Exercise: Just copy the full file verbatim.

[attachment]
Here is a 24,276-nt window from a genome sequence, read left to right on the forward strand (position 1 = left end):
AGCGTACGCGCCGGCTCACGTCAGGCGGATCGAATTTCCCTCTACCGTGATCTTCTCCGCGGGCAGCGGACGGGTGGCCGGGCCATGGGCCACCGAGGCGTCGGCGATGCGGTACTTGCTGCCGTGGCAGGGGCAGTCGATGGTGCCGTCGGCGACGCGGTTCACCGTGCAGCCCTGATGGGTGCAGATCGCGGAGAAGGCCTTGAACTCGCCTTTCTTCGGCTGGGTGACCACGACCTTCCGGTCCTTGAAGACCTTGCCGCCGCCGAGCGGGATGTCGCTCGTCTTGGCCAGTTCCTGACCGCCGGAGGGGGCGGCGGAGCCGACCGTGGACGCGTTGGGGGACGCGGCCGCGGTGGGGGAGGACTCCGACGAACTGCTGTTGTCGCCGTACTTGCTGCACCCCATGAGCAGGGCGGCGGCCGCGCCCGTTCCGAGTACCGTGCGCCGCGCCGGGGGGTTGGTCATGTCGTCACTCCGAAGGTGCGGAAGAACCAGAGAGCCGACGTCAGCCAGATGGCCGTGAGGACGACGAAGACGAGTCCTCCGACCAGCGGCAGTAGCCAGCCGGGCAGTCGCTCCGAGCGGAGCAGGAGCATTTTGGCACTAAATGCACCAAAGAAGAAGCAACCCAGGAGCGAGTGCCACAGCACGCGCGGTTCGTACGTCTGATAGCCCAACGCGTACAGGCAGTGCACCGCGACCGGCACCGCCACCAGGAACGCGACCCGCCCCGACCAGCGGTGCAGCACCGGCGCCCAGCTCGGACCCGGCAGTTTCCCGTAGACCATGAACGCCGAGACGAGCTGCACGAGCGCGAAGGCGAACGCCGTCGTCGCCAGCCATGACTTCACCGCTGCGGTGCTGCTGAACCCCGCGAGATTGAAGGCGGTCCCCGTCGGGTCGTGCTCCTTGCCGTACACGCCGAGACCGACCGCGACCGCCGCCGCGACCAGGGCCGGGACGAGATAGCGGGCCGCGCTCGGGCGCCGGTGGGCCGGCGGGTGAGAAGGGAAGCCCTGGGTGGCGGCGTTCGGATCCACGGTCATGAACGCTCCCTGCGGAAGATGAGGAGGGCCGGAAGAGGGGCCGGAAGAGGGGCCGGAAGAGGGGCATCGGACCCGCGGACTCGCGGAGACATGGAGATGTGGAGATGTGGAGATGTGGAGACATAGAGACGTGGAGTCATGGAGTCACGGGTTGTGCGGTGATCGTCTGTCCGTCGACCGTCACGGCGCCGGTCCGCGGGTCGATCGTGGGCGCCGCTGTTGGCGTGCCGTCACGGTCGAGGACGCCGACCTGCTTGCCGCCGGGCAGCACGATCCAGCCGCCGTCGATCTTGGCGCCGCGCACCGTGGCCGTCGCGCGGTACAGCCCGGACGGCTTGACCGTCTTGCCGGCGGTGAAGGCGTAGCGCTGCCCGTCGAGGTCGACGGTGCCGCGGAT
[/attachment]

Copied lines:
Here is a 24,276-nt window from a genome sequence, read left to right on the forward strand (position 1 = left end):
AGCGTACGCGCCGGCTCACGTCAGGCGGATCGAATTTCCCTCTACCGTGATCTTCTCCGCGGGCAGCGGACGGGTGGCCGGGCCATGGGCCACCGAGGCGTCGGCGATGCGGTACTTGCTGCCGTGGCAGGGGCAGTCGATGGTGCCGTCGGCGACGCGGTTCACCGTGCAGCCCTGATGGGTGCAGATCGCGGAGAAGGCCTTGAACTCGCCTTTCTTCGGCTGGGTGACCACGACCTTCCGGTCCTTGAAGACCTTGCCGCCGCCGAGCGGGATGTCGCTCGTCTTGGCCAGTTCCTGACCGCCGGAGGGGGCGGCGGAGCCGACCGTGGACGCGTTGGGGGACGCGGCCGCGGTGGGGGAGGACTCCGACGAACTGCTGTTGTCGCCGTACTTGCTGCACCCCATGAGCAGGGCGGCGGCCGCGCCCGTTCCGAGTACCGTGCGCCGCGCCGGGGGGTTGGTCATGTCGTCACTCCGAAGGTGCGGAAGAACCAGAGAGCCGACGTCAGCCAGATGGCCGTGAGGACGACGAAGACGAGTCCTCCGACCAGCGGCAGTAGCCAGCCGGGCAGTCGCTCCGAGCGGAGCAGGAGCATTTTGGCACTAAATGCACCAAAGAAGAAGCAACCCAGGAGCGAGTGCCACAGCACGCGCGGTTCGTACGTCTGATAGCCCAACGCGTACAGGCAGTGCACCGCGACCGGCACCGCCACCAGGAACGCGACCCGCCCCGACCAGCGGTGCAGCACCGGCGCCCAGCTCGGACCCGGCAGTTTCCCGTAGACCATGAACGCCGAGACGAGCTGCACGAGCGCGAAGGCGAACGCCGTCGTCGCCAGCCATGACTTCACCGCTGCGGTGCTGCTGAACCCCGCGAGATTGAAGGCGGTCCCCGTCGGGTCGTGCTCCTTGCCGTACACGCCGAGACCGACCGCGACCGCCGCCGCGACCAGGGCCGGGACGAGATAGCGGGCCGCGCTCGGGCGCCGGTGGGCCGGCGGGTGAGAAGGGAAGCCCTGGGTGGCGGCGTTCGGATCCACGGTCATGAACGCTCCCTGCGGAAGATGAGGAGGGCCGGAAGAGGGGCCGGAAGAGGGGCCGGAAGAGGGGCATCGGACCCGCGGACTCGCGGAGACATGGAGATGTGGAGATGTGGAGATGTGGAGACATAGAGACGTGGAGTCATGGAGTCACGGGTTGTGCGGTGATCGTCTGTCCGTCGACCGTCACGGCGCCGGTCCGCGGGTCGATCGTGGGCGCCGCTGTTGGCGTGCCGTCACGGTCGAGGACGCCGACCTGCTTGCCGCCGGGCAGCACGATCCAGCCGCCGTCGATCTTGGCGCCGCGCACCGTGGCCGTCGCGCGGTACAGCCCGGACGGCTTGACCGTCTTGCCGGCGGTGAAGGCGTAGCGCTGCCCGTCGAGGTCGACGGTGCCGCGGAT